Sponsorship is recommended in treatment and 12-step meetings. When it comes to addiction, a sponsor is not a financial supporter, but a mentor, a sounding board or a reminder of priorities for the sponsee. A sponsor guides the working of steps to achieve comfort and productivity, the recovery portion of the 12-Step process. Most members of 12-step communities need years of behavioral changes to live in abstinence. Coping skills will be developed over time.
Following are some guidelines for sponsorship:
- Sponsors do not make decisions for their sponsees. They listen to all sides of an issue and guide the sponsee to their own answers without giving opinions or advice, not taking sides in either the problems or the solutions.
- Sponsorship entails working the steps and incorporating recovery into the sponsee?s life. Guidelines are found in the literature of most groups.
- Common practice is for sponsors being the same sex as the sponsee.
- The sponsor should be working with a sponsor of their own. They provide backing when the sponsor needs guidance him or herself.
- Sponsors should not counsel or advise. Referrals to professionals are important in matters outside the sponsorship relationship.
- Trust is something that will develop as the sponsor exhibits integrity to the sponsee. Not sharing their personal information with others is a beginning of developing a relationship where trust is necessary.
- There can be no personal relationship that gives more satisfaction than watching sponsees achieve success in life without substance abuse. Sponsorship is a supportive relationship that allows the sponsee to embrace life with a safety net of understanding. Sponsors know the history of a sponsee's recovery. They cheer them on, buoy them up and encourage their process.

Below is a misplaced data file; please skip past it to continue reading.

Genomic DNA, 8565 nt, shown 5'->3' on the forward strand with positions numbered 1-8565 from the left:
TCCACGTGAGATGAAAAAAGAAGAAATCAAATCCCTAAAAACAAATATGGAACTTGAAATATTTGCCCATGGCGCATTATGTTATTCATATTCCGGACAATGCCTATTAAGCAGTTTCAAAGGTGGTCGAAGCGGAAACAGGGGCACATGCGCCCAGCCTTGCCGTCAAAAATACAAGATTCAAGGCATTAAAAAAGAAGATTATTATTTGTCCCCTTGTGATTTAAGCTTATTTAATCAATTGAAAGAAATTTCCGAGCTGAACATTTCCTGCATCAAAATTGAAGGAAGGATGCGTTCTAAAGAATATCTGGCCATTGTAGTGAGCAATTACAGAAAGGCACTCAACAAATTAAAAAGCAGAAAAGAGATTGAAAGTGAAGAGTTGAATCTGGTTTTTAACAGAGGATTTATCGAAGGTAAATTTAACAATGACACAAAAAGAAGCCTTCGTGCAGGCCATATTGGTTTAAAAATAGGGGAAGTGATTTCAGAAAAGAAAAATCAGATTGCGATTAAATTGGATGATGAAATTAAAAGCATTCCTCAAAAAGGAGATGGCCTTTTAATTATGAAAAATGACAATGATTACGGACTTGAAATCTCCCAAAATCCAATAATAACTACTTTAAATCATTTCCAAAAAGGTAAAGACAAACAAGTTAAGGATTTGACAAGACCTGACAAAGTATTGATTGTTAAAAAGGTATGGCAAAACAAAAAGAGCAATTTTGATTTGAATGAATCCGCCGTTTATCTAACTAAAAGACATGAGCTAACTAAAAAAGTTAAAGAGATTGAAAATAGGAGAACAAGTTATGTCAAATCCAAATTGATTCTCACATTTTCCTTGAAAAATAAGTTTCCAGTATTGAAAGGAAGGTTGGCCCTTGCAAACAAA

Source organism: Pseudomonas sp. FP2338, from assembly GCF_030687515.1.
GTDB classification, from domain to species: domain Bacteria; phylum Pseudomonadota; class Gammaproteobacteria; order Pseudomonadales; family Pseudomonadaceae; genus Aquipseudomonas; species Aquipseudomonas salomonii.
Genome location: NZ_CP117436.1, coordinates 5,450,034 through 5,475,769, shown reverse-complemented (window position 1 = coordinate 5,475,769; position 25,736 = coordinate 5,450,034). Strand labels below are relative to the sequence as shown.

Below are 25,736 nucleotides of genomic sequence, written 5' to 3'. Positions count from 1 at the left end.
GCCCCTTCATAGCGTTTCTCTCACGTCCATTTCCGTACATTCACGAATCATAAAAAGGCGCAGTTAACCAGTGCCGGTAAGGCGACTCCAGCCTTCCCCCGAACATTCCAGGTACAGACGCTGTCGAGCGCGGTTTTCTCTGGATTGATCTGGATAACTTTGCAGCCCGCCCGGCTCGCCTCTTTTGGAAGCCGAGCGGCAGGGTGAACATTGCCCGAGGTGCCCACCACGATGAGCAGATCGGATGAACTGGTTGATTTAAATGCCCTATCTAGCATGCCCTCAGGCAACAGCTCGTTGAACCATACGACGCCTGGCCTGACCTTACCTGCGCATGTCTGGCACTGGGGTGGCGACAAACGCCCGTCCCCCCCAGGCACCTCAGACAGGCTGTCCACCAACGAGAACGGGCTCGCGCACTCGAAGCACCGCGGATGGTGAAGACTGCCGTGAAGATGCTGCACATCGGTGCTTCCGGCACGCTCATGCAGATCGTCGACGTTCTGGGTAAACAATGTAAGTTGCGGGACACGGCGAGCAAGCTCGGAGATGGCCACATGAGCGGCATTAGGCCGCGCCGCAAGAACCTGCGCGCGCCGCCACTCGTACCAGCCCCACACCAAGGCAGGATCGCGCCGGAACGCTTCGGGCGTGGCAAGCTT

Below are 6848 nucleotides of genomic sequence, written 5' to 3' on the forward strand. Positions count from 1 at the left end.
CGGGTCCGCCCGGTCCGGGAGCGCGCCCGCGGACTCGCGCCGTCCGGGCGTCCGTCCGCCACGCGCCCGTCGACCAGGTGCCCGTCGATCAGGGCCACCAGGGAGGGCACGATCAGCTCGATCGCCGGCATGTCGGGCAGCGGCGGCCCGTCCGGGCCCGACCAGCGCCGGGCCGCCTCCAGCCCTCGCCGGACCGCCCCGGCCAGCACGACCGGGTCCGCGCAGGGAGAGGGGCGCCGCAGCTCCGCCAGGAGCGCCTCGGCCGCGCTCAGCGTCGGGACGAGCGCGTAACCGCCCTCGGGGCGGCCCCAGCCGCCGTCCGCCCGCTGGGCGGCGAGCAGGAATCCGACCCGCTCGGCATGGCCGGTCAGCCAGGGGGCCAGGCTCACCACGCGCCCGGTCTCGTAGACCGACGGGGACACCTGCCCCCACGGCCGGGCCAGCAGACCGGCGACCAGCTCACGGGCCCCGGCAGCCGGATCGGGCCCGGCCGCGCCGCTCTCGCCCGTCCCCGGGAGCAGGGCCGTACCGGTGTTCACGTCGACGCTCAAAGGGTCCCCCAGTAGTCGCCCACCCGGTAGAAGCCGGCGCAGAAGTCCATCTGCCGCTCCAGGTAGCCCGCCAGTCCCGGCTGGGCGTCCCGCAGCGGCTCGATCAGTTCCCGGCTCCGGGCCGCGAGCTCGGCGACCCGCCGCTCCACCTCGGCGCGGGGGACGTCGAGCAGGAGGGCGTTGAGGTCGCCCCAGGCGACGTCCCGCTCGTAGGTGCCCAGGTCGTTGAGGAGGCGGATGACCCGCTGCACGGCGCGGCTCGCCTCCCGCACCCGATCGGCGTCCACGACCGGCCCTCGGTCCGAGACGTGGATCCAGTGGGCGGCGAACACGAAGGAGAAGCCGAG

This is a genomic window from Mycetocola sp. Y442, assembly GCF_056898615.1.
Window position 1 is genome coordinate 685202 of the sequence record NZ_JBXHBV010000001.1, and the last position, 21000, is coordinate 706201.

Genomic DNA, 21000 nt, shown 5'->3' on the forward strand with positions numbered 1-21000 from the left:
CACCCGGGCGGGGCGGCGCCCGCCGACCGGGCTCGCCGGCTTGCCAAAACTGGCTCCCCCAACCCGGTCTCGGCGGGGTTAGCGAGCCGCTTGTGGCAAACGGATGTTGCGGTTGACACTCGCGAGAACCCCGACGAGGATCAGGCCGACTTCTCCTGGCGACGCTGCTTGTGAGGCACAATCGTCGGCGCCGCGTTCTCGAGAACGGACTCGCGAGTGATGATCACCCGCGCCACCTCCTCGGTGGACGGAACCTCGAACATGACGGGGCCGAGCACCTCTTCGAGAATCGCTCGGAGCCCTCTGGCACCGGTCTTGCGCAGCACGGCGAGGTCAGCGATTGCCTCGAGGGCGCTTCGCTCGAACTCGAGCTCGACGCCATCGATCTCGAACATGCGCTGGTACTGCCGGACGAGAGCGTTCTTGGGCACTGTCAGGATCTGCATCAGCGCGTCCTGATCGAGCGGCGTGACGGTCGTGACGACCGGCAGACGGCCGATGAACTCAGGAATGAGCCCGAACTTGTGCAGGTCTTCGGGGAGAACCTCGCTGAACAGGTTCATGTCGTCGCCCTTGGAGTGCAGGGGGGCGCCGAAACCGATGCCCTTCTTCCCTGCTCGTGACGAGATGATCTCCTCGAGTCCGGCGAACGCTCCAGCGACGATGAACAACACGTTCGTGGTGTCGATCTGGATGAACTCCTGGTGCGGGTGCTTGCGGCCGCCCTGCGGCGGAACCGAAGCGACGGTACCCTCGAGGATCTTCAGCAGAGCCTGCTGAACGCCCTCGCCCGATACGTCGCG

- A sponsee has no obligation to do anything other than recover successfully and live well. A good sponsor claims no credit in this process, but understands the changes and the growing pains, because they were present during the process. This is recovery at its best. Mentoring, guiding, and sometimes lifelong friendship are the sponsor's job and reward. It is a dynamic and powerful relationship that will undergo great emotional growth for both parties.
- Because recovery embraces "life on life's terms" as they say in Alcoholics Anonymous, there will be tragedy and triumph in everyone?s recovery. Sponsors guide the sponsees through these times with reminders to remain balanced, no matter the emotional response that may occur.
- Part of recovery for many is relapse. A sponsor will not take a sponsee's relapse personally, just as they do not take their recovery personally. They can neither stop nor cause relapse. Just as they take no credit, they take no blame. Relapse is part of the recovery process, not failure. Giving support and acceptance to the sponsee in relapse is important. Sponsors well-grounded in their recovery understand and support the sponsee returning to meetings and recovery.
- Sponsors do not impose recovery on the sponsee. It is a reciprocal relationship, approached willingly and with intent. The intent on the part of the sponsor is to teach and share recovery. The intent on the part of the sponsee is to learn and to practice what is learned.
A gift of recovering life is the love for and with a sponsor. Sharing the journey makes it much more miraculous and wonderful!